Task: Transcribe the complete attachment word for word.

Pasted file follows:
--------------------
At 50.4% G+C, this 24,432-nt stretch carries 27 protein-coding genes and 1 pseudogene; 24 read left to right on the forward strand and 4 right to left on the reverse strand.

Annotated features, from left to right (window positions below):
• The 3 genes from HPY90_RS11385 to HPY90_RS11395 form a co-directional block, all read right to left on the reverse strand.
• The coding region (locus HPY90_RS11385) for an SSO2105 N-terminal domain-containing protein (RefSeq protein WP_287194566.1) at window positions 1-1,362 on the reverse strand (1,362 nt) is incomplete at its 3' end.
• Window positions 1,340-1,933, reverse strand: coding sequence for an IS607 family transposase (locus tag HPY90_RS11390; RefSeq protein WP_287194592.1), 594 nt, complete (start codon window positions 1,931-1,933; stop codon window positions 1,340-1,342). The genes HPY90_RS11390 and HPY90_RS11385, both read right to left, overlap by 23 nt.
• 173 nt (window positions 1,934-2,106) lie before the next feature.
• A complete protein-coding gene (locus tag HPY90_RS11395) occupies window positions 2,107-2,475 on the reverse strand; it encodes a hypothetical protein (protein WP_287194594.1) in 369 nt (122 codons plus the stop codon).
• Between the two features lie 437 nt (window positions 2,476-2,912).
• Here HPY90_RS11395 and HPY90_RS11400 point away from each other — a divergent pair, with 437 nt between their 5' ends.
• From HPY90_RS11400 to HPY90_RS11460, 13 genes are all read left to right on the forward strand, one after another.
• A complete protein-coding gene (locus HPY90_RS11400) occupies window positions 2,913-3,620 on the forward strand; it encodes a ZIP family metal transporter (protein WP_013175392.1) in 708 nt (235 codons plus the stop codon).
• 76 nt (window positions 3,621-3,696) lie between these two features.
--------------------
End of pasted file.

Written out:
At 50.4% G+C, this 24,432-nt stretch carries 27 protein-coding genes and 1 pseudogene; 24 read left to right on the forward strand and 4 right to left on the reverse strand.

Annotated features, from left to right (window positions below):
• The 3 genes from HPY90_RS11385 to HPY90_RS11395 form a co-directional block, all read right to left on the reverse strand.
• The coding region (locus HPY90_RS11385) for an SSO2105 N-terminal domain-containing protein (RefSeq protein WP_287194566.1) at window positions 1-1,362 on the reverse strand (1,362 nt) is incomplete at its 3' end.
• Window positions 1,340-1,933, reverse strand: coding sequence for an IS607 family transposase (locus tag HPY90_RS11390; RefSeq protein WP_287194592.1), 594 nt, complete (start codon window positions 1,931-1,933; stop codon window positions 1,340-1,342). The genes HPY90_RS11390 and HPY90_RS11385, both read right to left, overlap by 23 nt.
• 173 nt (window positions 1,934-2,106) lie before the next feature.
• A complete protein-coding gene (locus tag HPY90_RS11395) occupies window positions 2,107-2,475 on the reverse strand; it encodes a hypothetical protein (protein WP_287194594.1) in 369 nt (122 codons plus the stop codon).
• Between the two features lie 437 nt (window positions 2,476-2,912).
• Here HPY90_RS11395 and HPY90_RS11400 point away from each other — a divergent pair, with 437 nt between their 5' ends.
• From HPY90_RS11400 to HPY90_RS11460, 13 genes are all read left to right on the forward strand, one after another.
• A complete protein-coding gene (locus HPY90_RS11400) occupies window positions 2,913-3,620 on the forward strand; it encodes a ZIP family metal transporter (protein WP_013175392.1) in 708 nt (235 codons plus the stop codon).
• 76 nt (window positions 3,621-3,696) lie between these two features.